By the way, the main thing Hakchi2 does is create and run shell scripts, bundling your ROMs with it. In fact, until CloverShell Hakchi2’s main operation was to upload a Linux kernel image over USB that contains scripts to download ROM files from your computer. I highly recommend against it (because the whole point of Hakchi is to do these things for you), but you can do almost everything that Hakchi will do automatically for you by hand using its CloverShell.
 
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CompCom

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If you want to know what commands/programs are available on the NES/SNES mini just open your telnet and run:
ls /bin/
ls /usr/bin/
ls /sbin/
ls /usr/sbin/

Alternatively you can look in those folders using filezilla. As suggested above reading up on an introduction to Linux and playing around with Linux virtual machines can help you explore how the OS works. A lot of the commands will be common Linux/Unix commands and are found on most Linux distros.
 

Mnecraft368

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If you want to know what commands/programs are available on the NES/SNES mini just open your telnet and run:
ls /bin/
ls /usr/bin/
ls /sbin/
ls /usr/sbin/

Alternatively you can look in those folders using filezilla. As suggested above reading up on an introduction to Linux and playing around with Linux virtual machines can help you explore how the OS works. A lot of the commands will be common Linux/Unix commands and are found on most Linux distros.
Not exactly hard to notice... But mostly I use file zilla as it is easier to see in my opinion.

--------------------- MERGED ---------------------------

I recommend reading an introduction to Linux and maybe setting up a VM or something to futz around in. These are mostly standard Linux/Unix commands. In fact, the only ones that I noticed that aren’t normally included with ordinary Linux distributions are gameover, test-menu, nanddump, and nandwrite.

By the way, as far as what “yes” does, you’ve already discovered it: it spams ‘y’ on the terminal. It will spam something-else if you execute it as yes something-else
Why the hell would you want something like that? Well, it’s actually pretty simple: have you ever been asked repetitively on a command line/terminal to answer “yes” or “no” or some other choice? Ever want to just “give up” and tell it to fucking say yes to everything? That’s what yes is for. You “pipe” it to another command that would ask for affirmation like this: yes | command-that-needs-permission

From the manual page for “yes” on BSD Unix and Mac OS X (where I got it from):



Here’s some hints to help you explore:

busybox is the shell itself, and it’s also a single program that can handle multiple functions. The list of commands that it prints when you run the command busybox are its internal commands that it interprets itself.

test is also an internal command to the shell, but is not specific to busybox. Test is used for, well, performing “tests.” Low-level tests. Like checking a value, whether a quantity of time has passed, if a file exists, and so on. Test is aliased to be written as “[“ for ease of use. You’d use it in a shell script, in an if statement. See this page for how to use it.

And lastly, but most certainly not least, on a more-capable Linux system you can execute man command to get the manual/information for command. You can’t do this on the (S)NES Classic systems because most embedded systems are built without including help files — if you want to hack it, you probably already know where to get help from.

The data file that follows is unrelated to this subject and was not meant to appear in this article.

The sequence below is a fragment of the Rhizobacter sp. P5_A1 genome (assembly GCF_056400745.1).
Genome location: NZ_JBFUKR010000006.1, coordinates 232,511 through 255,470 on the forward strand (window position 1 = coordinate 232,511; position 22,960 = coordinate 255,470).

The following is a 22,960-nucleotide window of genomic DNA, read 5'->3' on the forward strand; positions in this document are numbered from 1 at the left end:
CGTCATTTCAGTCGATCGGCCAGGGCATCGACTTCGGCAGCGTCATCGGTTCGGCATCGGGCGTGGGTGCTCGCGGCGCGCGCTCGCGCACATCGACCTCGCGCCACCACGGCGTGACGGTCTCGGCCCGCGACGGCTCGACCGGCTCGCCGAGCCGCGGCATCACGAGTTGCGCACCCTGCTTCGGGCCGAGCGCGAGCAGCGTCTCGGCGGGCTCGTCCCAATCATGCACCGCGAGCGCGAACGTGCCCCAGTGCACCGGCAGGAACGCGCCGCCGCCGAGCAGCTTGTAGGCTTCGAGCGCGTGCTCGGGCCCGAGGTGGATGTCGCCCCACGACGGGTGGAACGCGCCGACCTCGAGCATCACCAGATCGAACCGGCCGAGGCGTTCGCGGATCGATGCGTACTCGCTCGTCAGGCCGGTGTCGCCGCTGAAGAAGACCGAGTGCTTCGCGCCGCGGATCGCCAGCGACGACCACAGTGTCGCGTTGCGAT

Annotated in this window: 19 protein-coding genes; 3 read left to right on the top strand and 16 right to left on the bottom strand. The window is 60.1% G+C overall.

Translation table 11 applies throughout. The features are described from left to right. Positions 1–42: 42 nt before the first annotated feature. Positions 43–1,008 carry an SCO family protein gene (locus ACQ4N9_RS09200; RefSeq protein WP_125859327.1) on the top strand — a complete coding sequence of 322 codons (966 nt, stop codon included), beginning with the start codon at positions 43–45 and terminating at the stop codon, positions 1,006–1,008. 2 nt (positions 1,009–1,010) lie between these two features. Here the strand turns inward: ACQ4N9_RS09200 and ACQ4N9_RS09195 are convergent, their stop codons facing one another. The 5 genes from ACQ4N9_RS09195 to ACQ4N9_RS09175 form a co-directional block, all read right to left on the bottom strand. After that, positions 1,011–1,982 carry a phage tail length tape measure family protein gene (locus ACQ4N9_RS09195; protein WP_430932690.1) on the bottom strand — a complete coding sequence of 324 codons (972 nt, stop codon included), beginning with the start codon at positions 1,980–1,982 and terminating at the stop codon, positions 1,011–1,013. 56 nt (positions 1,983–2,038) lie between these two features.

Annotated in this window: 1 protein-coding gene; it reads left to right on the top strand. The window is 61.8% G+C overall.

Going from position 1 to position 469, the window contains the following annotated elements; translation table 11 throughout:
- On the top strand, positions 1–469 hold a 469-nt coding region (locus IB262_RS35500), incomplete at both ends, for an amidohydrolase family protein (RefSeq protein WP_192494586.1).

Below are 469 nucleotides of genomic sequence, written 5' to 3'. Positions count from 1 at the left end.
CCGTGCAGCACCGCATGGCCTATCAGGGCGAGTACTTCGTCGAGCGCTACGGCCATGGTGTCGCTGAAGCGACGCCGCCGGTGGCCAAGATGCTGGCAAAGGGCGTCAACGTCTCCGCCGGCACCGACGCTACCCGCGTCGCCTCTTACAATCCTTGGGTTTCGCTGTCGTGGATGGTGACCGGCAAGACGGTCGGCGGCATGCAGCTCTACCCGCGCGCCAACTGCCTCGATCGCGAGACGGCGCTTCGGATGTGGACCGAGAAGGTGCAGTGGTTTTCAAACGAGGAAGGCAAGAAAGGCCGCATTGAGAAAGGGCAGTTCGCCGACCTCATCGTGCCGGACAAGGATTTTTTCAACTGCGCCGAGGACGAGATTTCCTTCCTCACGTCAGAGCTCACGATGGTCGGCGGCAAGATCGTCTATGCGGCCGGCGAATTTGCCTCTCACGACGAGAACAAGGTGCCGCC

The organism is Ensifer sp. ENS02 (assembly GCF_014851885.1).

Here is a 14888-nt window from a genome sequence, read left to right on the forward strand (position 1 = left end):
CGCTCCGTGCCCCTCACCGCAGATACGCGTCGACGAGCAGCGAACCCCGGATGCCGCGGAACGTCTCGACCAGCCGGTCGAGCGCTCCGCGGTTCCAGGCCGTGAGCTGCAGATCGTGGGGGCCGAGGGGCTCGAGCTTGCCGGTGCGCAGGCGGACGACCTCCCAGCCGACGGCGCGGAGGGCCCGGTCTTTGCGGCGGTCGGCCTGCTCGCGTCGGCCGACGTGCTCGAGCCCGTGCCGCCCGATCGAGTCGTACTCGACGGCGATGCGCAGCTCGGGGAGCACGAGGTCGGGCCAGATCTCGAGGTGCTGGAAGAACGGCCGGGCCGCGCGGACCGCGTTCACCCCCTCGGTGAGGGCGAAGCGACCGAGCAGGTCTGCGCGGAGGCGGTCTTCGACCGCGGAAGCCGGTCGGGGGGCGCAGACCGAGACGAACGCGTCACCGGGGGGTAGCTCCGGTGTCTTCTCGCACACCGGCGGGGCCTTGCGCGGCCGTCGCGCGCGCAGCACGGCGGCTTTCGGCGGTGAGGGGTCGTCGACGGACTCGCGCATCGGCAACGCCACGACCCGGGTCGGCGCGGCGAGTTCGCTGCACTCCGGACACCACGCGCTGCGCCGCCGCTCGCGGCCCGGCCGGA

It’s not pointless if you learn from it. The (S)NES Classic is a great example of a well-engineered embedded Linux system. So is a “RetroPie” for that matter, as well as wireless routers and many, many other consumer electronic devices. It’s never, ever a bad thing to learn how to work with embedded Linux. The skills can transfer over to everything from software/hardware research & development to server administration. And if you ever want or need to make your own embedded Linux device (again, such as a RetroPie) it’s not bad to see how or why something was done a certain way.


By the way, the main thing Hakchi2 does is create and run shell scripts, bundling your ROMs with it. In fact, until CloverShell Hakchi2’s main operation was to upload a Linux kernel image over USB that contains scripts to download ROM files from your computer. I highly recommend against it (because the whole point of Hakchi is to do these things for you), but you can do almost everything that Hakchi will do automatically for you by hand using its CloverShell.
I don't often use Linux but I was aware of about a quarter of all the commands. I use a raspberry pi often and quite a few commands are the same. Thanks for explaining some commands. Will add the new descriptions in a moment.
 
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CompCom

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Not exactly hard to notice... But mostly I use file zilla as it is easier to see in my opinion.
Just thought I'd mention using the ls command so you can copy/paste the file list. Also a few commands on the mini will display their usage/description if you call them using the --help argument.
 

The Real Jdbye

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By the way, as far as what “yes” does, you’ve already discovered it: it spams ‘y’ on the terminal. It will spam something-else if you execute it as yes something-else
Why the hell would you want something like that? Well, it’s actually pretty simple: have you ever been asked repetitively on a command line/terminal to answer “yes” or “no” or some other choice? Ever want to just “give up” and tell it to fucking say yes to everything? That’s what yes is for. You “pipe” it to another command that would ask for affirmation like this: yes | command-that-needs-permission
Interesting, I never knew about that command.
Why didn't Homer use that in the episode where he got fatter so that he could work from home? :P